Relationship Between Physician Burnout and Quality of Care

MedicalResearch.com Interview with:

Michelle P. Salyers Ph.D.</strong> Professor, Psychology Director, Clinical Psychology Program Director, ACT Center of Indiana Affiliated Scientist, Regenstrief Institute, Inc. Indiana University-Purdue University Indianapolis, IN

Dr. Salyers

Michelle P. Salyers Ph.D.
Professor, Psychology
Director, Clinical Psychology Program
Director, ACT Center of Indiana
Affiliated Scientist, Regenstrief Institute, Inc.
Indiana University-Purdue University
Indianapolis, IN

MedicalResearch.com: What is the background for this study? What are the main findings?

Response: Professional burnout among healthcare providers is receiving more attention in research and in public press. There have long been speculations that the level of burnout may be related to quality of care provided, and many studies have been done linking provider burnout with different aspects of quality of care.

This study brings together that literature, to summarize and quantify the link between professional burnout in healthcare provider and the quality of care they provide. We were able to combine data from 82 independent samples, across health care disciplines, settings, and types of quality indicators. We found small to medium relationships between provider burnout and indicators of quality of care.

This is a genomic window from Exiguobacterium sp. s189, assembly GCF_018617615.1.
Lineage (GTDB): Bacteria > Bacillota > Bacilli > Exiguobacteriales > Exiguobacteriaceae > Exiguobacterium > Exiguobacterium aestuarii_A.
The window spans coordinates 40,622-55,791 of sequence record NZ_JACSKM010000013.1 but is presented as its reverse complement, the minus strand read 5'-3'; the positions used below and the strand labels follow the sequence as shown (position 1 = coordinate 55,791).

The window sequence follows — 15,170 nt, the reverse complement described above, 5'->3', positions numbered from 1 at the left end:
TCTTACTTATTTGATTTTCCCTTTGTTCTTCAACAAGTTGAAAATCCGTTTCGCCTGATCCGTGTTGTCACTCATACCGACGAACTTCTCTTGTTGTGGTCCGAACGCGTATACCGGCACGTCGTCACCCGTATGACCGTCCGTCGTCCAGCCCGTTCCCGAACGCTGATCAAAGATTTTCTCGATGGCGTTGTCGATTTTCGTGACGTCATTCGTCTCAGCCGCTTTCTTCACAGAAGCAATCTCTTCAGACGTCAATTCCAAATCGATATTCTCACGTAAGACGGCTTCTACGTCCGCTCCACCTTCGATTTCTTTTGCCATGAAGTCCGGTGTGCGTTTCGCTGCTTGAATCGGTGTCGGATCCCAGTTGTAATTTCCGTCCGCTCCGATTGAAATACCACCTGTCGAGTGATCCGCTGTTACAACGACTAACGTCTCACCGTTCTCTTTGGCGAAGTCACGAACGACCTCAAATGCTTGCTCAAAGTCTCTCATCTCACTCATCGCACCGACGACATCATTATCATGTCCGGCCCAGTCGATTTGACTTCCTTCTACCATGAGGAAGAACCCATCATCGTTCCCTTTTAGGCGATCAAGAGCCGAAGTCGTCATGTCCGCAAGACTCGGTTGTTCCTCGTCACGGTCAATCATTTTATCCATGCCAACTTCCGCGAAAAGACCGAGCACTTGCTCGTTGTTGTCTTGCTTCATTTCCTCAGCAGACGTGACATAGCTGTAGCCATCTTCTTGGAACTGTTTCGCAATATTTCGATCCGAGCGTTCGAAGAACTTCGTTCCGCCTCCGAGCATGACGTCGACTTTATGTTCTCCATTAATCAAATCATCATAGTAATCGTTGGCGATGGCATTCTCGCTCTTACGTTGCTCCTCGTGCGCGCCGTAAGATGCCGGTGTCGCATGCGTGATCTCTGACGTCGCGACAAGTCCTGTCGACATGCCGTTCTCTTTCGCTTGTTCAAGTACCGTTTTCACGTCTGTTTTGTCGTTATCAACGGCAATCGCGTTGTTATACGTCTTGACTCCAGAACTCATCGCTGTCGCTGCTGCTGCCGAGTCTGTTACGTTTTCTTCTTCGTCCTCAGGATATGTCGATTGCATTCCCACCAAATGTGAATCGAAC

MedicalResearch.com: What should readers take away from your report?

Response: Although we cannot make causal statements, provider burnout and quality of care are related. As we (researchers, policy makers, administrators) are paying attention to issues of providing high quality care, improving patient satisfaction, and reducing errors, we also need to be addressing issues related to our healthcare providers’ well-being.

MedicalResearch.com: What recommendations do you have for future research as a result of this study?

Response: Most of the studies were based on provider or patient perceptions of quality and safety. We had a very limited number of studies that measured the relationship between burnout and adverse events, for example. Future research should go beyond self report or patient report to examine relationships with external indicators of quality or safety.

MedicalResearch.com: Thank you for your contribution to the MedicalResearch.com community.

Citation:

J Gen Intern Med. 2016 Oct 26. [Epub ahead of print]
The Relationship Between Professional Burnout and Quality and Safety in Healthcare: A Meta-Analysis.
Salyers MP1,2, Bonfils KA3,4, Luther L3,4, Firmin RL3,4, White DA3,4, Adams EL3,4, Rollins AL3,4,5.
https://www.ncbi.nlm.nih.gov/pubmed/27785668

Note: Content is Not intended as medical advice. Please consult your health care provider regarding your specific medical condition and questions.

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